The West of American myths is the High Plains. The early explorers and settlers had to cross it on their way to better-known destinations. Many tried to settle there and failed. The bison massacre occurred largely on the High Plains, and Indian wars spanned decades in the 1800s. Continue reading
Many retirees are having a ball. They receive pensions and Social Security, own their homes, live in the moment, indulge hobbies, travel, and worry only a little about the future. Of course there are some who are struggling, some still working, but on the whole, seniors are doing better than at any time in modern history.
On the other hand, our working children are facing hard times, even though many don’t fully appreciate it.
A transformation is occurring in American life—middle-class Americans are taking more active responsibility for their financial futures. The change is good and probably profound, yet it appears induced by worry over a weak economy.
Last week the Federal Reserve published a study that made the news: between 2007 and 2010, Americans experienced a 39% decline in median net worth and an 8% decline in median income. The report is one of a series going back to at least 1989, but the new report shows an unprecedented decline in economic well-being.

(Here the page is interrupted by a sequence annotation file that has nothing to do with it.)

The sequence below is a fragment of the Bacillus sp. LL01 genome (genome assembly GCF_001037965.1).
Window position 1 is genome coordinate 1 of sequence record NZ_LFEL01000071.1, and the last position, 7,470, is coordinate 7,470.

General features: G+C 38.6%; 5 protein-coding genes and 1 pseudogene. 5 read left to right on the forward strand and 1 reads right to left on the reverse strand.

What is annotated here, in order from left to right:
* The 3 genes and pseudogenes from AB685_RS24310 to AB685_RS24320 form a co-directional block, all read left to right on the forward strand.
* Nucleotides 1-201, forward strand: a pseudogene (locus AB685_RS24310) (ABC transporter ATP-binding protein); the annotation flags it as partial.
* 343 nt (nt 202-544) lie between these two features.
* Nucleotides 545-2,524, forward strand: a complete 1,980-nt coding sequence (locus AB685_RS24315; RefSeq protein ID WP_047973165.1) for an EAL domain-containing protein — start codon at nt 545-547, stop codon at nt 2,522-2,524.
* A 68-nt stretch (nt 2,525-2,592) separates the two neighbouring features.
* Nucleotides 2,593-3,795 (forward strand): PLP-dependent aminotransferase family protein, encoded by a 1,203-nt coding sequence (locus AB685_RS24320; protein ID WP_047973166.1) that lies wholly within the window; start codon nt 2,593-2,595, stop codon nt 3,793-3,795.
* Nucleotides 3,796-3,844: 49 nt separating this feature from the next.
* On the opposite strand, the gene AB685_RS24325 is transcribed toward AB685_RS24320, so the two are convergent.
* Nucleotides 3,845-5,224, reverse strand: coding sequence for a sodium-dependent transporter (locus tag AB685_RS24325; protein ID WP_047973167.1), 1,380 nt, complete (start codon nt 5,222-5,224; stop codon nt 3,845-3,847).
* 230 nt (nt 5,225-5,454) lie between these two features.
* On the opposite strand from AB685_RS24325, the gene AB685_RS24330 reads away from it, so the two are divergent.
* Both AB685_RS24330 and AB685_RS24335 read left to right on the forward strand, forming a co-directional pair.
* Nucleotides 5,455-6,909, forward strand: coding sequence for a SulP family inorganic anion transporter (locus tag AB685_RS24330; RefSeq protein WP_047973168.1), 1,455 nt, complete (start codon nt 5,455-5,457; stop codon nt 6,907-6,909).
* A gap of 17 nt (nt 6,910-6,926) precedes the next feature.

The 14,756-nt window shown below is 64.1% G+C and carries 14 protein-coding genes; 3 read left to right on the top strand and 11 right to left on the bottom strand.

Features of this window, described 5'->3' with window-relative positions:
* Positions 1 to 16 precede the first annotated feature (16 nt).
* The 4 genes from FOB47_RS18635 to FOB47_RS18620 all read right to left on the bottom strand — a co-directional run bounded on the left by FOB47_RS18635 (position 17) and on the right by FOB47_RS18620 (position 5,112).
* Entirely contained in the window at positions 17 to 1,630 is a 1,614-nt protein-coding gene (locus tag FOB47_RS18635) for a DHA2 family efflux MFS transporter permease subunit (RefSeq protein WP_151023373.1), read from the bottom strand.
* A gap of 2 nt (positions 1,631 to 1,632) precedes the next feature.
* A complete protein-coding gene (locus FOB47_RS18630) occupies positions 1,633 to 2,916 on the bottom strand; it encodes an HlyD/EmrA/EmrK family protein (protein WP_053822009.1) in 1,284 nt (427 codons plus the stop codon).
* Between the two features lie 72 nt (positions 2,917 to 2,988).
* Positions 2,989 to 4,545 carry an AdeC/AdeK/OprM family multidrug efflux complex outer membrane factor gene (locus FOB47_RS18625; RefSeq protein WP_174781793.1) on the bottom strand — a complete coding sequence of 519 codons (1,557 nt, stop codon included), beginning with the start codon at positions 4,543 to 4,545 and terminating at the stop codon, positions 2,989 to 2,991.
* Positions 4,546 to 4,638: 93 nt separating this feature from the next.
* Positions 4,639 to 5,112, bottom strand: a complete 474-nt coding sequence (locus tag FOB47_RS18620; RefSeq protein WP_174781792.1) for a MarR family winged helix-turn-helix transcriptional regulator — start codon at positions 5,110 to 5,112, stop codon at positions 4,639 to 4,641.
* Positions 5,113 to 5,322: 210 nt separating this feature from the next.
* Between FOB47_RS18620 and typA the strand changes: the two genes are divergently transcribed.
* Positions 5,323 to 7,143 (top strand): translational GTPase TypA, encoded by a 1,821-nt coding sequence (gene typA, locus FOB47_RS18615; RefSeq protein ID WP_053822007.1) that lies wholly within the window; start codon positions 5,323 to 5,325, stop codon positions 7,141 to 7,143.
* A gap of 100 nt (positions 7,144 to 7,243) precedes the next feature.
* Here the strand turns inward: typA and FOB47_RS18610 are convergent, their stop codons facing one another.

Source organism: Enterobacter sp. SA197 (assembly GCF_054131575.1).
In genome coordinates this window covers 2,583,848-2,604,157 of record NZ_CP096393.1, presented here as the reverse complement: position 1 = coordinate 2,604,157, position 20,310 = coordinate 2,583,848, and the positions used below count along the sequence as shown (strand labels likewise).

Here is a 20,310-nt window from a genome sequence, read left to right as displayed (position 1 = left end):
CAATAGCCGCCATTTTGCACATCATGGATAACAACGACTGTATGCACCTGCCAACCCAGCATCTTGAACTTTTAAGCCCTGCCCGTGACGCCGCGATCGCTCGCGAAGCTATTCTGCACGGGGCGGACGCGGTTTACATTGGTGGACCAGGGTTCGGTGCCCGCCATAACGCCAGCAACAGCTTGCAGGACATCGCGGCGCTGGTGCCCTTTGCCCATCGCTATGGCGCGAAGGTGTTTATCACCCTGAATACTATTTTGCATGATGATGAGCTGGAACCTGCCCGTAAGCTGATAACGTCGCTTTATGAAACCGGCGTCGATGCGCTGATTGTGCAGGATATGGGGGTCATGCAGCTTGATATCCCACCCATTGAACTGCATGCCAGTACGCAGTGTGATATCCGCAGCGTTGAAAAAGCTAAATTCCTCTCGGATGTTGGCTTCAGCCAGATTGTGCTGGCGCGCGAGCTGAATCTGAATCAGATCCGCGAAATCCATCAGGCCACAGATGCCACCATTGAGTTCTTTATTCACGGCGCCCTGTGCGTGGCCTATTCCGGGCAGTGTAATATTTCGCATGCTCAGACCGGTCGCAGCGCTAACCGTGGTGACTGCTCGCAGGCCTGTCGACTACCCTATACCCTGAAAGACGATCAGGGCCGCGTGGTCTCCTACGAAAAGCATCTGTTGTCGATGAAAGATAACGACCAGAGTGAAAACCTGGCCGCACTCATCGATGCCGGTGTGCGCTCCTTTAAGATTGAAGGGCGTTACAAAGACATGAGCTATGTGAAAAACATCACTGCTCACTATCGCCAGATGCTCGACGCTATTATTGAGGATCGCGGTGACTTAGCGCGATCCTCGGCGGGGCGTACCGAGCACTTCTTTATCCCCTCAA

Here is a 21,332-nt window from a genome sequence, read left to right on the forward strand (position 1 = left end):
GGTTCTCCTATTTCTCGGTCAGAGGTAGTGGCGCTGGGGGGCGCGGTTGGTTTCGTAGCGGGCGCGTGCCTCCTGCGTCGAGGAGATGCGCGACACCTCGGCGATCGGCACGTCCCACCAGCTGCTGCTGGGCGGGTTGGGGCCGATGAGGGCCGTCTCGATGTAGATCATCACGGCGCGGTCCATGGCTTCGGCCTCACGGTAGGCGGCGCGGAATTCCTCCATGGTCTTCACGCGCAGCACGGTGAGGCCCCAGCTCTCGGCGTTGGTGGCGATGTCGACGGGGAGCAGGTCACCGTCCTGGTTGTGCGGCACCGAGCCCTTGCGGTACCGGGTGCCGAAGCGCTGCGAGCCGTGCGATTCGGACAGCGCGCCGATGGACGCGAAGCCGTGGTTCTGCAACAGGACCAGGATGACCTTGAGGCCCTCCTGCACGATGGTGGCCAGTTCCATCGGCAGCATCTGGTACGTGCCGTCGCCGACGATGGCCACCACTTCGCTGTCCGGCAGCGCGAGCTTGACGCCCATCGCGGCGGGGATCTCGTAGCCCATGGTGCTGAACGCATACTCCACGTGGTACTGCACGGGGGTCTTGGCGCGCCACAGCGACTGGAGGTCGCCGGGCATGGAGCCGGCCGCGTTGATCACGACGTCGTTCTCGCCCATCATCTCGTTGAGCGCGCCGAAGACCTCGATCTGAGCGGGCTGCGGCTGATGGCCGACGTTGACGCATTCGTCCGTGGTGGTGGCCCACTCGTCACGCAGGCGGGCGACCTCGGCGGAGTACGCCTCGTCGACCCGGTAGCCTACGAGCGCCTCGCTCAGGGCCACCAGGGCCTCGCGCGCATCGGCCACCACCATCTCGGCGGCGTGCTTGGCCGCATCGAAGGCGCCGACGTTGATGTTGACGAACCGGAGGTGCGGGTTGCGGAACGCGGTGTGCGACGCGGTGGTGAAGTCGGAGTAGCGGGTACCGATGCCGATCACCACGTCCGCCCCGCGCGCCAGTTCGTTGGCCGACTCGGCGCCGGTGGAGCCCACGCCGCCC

Although the data are dismal, there is a lesson for Americans willing to fight: it’s time to return to the working and saving habits of American mythology where strong families work together toward common goals. Families will want to pull together into larger, more integrated economic units to help those affected recover and move forward.
As multigenerational families grow, more people are dealing with the difficult task of incorporating a new member into an existing household. There are important generic differences between needy parents joining families of their children, and young adults returning home. Also, each case will have a unique family history. Still, it seems possible to build a framework that will help families chart successful futures.
Here are three elements of such a framework:
- Outside help